Jason Shook

Jason Shook

A federal judge has sentenced a local man to seven years in prison on drug and weapons charges.

On Oct. 2, United States District Judge Henry E. Autrey sentenced Jason Shook, 42, of Hawk Point after Shook previously plead guilty to two counts of methamphetamine possession with intent to distribute, and one count of firearm possession by a convicted felon.

Court documents revealed that, on Feb. 25 of last year, Shook was arrested by St. Peters police officers. During the arrest, four handguns and methamphetamine was recovered from his vehicle. 

Shook admitted that he had obtained the weapons and illegal drugs from an individual who went by the name “Bear” a few days earlier.  Shook went on to say he intended to sell the drugs, and that he had been dealing regularly for “Bear” for approximately six months.

Just over six weeks later, Shook was apprehended again by St. Peters police officers – and for the second time – a large amount of methamphetamine for distribution was found in his car.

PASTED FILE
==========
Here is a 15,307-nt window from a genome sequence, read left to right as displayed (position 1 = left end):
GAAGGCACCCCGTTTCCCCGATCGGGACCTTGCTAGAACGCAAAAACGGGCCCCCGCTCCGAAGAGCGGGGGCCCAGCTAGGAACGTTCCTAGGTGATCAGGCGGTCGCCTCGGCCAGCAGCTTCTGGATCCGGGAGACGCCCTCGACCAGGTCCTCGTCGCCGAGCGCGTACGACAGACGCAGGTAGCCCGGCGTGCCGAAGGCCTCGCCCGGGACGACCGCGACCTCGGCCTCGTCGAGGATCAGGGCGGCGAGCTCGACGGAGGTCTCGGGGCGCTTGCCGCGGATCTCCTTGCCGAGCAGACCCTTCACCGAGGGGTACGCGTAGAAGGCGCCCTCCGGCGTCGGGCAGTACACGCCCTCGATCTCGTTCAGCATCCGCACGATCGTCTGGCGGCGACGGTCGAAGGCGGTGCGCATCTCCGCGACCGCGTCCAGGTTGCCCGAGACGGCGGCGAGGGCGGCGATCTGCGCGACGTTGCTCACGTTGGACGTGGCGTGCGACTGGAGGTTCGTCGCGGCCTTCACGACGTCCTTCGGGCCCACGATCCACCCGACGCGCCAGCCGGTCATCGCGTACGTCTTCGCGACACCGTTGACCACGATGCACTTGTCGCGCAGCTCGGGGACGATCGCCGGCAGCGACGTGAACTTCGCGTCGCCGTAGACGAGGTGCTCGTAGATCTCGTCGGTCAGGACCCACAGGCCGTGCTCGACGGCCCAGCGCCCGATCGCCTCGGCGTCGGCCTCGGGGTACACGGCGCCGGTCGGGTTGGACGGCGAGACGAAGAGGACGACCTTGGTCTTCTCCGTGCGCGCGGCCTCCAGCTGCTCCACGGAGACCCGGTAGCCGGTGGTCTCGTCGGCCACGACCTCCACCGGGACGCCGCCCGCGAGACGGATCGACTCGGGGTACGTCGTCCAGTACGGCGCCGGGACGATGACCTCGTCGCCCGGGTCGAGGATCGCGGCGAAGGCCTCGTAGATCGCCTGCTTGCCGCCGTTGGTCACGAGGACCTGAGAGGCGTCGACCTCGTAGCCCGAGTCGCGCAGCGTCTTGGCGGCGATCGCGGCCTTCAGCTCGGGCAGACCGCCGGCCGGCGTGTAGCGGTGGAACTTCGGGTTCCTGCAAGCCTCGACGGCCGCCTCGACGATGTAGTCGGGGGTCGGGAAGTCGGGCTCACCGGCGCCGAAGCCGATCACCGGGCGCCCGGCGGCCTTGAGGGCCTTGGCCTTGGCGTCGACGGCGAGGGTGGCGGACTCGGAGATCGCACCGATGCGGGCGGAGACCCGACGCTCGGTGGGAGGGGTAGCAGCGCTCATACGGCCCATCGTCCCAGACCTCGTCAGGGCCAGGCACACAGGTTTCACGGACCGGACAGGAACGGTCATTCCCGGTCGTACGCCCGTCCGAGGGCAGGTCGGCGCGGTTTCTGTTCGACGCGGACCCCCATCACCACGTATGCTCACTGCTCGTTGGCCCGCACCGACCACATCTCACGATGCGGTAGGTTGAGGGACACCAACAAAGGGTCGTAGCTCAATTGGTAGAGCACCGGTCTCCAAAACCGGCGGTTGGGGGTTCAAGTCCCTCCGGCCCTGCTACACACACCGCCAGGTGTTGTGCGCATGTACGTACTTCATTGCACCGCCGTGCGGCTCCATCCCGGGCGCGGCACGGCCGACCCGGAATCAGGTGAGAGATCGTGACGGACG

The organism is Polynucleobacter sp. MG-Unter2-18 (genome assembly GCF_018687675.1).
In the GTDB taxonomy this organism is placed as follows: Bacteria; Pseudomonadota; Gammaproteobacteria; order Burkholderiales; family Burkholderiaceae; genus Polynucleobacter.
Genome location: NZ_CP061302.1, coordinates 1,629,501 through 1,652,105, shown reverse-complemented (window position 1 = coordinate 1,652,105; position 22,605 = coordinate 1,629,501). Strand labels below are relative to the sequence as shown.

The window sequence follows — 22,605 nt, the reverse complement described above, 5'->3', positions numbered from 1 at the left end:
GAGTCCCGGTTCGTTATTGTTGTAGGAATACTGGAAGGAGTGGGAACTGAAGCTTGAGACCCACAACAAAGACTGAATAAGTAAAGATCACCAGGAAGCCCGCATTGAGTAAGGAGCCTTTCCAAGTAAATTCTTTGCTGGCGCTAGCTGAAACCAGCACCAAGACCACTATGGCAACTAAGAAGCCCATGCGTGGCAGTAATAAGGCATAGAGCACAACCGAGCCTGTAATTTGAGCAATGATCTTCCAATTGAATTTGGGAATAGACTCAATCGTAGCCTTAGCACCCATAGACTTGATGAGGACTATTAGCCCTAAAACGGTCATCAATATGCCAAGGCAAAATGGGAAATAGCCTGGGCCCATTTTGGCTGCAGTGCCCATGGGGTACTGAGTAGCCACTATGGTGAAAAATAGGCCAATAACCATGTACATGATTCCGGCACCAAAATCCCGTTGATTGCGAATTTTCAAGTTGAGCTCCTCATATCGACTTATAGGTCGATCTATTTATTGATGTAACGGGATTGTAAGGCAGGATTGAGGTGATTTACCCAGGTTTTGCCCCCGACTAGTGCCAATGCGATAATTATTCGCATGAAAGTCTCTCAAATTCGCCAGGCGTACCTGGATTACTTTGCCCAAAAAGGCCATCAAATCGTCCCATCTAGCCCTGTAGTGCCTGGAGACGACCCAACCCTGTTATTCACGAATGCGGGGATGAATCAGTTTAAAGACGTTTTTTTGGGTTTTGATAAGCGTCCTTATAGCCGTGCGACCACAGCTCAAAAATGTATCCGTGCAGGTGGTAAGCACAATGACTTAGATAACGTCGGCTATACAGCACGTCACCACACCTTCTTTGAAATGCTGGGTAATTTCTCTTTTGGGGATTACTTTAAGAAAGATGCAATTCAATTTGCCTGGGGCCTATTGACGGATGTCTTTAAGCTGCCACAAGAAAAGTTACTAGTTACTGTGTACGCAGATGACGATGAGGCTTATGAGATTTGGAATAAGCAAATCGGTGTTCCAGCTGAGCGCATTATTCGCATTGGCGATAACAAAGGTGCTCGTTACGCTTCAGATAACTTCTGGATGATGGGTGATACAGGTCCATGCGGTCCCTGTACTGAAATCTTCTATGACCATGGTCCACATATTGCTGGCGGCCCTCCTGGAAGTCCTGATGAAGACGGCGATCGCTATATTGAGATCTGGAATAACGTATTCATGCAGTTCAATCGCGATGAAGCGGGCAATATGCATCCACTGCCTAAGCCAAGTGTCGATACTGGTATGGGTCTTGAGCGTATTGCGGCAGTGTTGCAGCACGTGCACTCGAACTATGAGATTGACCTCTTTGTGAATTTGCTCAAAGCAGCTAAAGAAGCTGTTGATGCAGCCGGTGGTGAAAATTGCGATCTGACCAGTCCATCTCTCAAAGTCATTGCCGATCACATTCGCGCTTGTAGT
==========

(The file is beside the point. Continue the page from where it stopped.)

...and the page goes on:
According to Leslie Knight, communications director for the St. Charles County Prosecutor’s Office, the St. Charles County’s Drug Task Force referred the investigation to the United States Attorney’s Office of the Eastern District of Missouri.

Knight also said, at the time of his arrests on all charges, Shook was a target of several investigations by the Drug Task Force, and is still facing local charges, despite his federal guilty plea.

“Shook has two pending drug trafficking cases with this office, both of which are currently in warrant status due to his failure to appear in court,” Knight said. “Those remain pending.”

The federal gun charges stem from the fact Shook has a previous felony conviction.

Neither the U.S. Attorney’s Office nor the St. Charles County Prosecutor’s Office could speak on whether or not other arrests or prosecutions have resulted from Shook’s arrest or his guilty plea. However, Knight said Shook’s conviction is an example of how the combined efforts of local, state and federal law enforcement agencies can get dangerous career criminals out of communities.

“Drug trafficking is one of the more violent criminal enterprises in our community, and for the safety of our community, drug traffickers, especially those with weapons, need to be taken off the streets,” she said.